The best spin you can provide is that libertarians tend to say (in public anyway) that they think if the government just got out of the way the races would be equal. Now like I said: I know that most of them don’t believe this. There are basically three reasons people have for being a libertarian: (1) they don’t want to be taxed; (2) they want to use prohibited substances; (3) they are racists. I would say the percentages are about 15, 5, and 80. But even if you accept that libertarians just want to let people compete, they are still in favor of eugenics — just not one based on “race” — which is at best a slippery concept anyway.

The Romantic Hero Archetype

What this all means is that libertarians see the world very much as it is presented in an Ayn Rand novel: Romantic heroes and the unwashed masses (as well as the Evil Ones who get power by pandering to the weak — still a Romantic archetype). And this is the basis of fascism: the idea that there are “betters” who the rest must follow.

With fascism, you get some kinds of notions of the will to power. With libertarianism, you get the perfect market. But it hardly matters what the mechanism is by which you create an authoritarian class. So libertarian Rand Paul is a great ally of authoritarian Donald Trump. It makes perfect sense.


Note that in the discussion above, I was talking about the way society would be as libertarians themselves portray it. What would happen in practice is that libertarianism would degenerate into straight-up fascism, because the powerful would just take control by force and you’d already have the Romantic hero archetype. That’s getting a bit in the weeds, but basically: (1) lack of government would create a vacuum that would be filled with an authoritarian government; (2) the heroes libertarians worship are the same as the heroes fascists worship, so you would get the other stuff too.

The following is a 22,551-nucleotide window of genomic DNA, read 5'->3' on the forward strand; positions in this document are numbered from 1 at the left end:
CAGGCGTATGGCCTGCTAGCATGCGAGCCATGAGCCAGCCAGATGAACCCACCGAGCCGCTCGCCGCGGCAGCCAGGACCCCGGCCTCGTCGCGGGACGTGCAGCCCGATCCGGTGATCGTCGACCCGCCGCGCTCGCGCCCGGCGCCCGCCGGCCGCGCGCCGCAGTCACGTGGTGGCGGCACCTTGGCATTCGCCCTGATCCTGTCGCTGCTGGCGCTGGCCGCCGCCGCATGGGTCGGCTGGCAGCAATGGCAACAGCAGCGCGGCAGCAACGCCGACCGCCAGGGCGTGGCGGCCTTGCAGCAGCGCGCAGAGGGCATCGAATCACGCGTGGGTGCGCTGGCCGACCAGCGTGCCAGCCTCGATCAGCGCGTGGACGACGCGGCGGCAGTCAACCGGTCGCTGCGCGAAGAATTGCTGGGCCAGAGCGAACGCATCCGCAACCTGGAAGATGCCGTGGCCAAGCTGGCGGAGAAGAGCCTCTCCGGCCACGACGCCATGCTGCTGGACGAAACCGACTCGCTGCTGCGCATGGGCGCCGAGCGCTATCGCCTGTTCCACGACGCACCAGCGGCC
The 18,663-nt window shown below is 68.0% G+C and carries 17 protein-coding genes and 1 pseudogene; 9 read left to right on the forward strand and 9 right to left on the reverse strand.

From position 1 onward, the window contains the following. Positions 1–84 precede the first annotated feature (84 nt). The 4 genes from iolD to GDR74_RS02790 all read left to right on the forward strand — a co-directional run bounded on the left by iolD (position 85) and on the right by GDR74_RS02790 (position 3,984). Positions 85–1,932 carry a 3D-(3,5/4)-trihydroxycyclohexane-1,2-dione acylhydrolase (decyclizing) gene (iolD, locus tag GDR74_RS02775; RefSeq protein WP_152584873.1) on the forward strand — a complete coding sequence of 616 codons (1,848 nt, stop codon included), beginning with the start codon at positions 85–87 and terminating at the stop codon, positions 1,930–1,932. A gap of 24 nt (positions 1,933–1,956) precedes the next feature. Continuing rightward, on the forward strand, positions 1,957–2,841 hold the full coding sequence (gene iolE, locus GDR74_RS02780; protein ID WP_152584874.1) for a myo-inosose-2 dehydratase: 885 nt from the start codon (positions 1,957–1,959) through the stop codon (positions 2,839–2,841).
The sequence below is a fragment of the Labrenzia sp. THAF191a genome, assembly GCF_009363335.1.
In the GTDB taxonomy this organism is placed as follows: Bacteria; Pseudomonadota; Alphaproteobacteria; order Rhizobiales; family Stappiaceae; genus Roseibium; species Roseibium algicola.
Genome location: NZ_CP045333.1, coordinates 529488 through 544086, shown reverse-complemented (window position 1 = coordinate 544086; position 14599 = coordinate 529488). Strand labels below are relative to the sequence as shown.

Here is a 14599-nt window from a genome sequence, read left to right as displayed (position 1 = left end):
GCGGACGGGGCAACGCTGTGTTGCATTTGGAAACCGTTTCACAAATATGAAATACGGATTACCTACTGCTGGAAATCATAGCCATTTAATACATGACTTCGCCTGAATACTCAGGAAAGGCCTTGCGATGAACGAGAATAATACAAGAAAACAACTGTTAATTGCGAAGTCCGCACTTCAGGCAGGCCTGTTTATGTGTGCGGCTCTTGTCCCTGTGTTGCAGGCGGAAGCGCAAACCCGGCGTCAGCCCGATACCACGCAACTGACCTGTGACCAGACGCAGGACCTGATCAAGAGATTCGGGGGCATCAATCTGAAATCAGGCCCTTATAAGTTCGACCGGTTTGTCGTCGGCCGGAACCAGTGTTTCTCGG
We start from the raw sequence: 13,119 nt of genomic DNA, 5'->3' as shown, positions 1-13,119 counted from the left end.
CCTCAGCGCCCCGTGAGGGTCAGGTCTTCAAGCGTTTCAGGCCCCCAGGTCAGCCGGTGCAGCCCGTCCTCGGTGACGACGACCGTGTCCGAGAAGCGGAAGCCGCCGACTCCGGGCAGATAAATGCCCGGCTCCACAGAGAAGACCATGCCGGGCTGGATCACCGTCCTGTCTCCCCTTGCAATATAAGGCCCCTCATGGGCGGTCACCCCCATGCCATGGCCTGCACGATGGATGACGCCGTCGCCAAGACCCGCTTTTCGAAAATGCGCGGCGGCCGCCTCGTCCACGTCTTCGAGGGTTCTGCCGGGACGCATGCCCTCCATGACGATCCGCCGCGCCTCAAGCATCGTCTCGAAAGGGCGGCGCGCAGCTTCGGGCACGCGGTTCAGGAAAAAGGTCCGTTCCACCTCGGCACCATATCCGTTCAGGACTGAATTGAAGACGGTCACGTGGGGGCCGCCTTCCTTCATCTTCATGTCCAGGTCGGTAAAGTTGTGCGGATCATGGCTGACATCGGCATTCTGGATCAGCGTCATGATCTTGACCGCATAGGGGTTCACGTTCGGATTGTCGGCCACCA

For a bit more discussion of this topic, I recommend checking out my article, Why Ayn Rand Was a Proto-Fascist.

Is Trump Moving Past Bannonism?

Greg Sargent - Trump Moving Past Bannonism?President Trump did a reasonably good job reading a speech to the nation Tuesday night, for which he has been rewarded with a shower of acclaim that has declared him “presidential.” Many are declaring this a pivotal moment in Trump’s evolution and his presidency.

So I propose that we take the idea that this was an important moment seriously. Here’s how: by asking whether Trump actually showed signs of evolving, and by treating it as a legitimate possibility that the answer to that question is “yes.” …

Trump’s speech — along with several new events — reveals a president who is trying to create the impression that he is moving past Bannonism. But is he? …

The substantive evidence plainly weighs in favor of the argument that Trump’s evolution is largely cosmetic — that Bannonism remains the driving force behind the Trump presidency. However, it’s at least possible we may be seeing the beginnings of a genuine search for a different rationale.

–Greg Sargent
Trump’s Speech to Congress Deserves to Be Taken Seriously. Here’s How.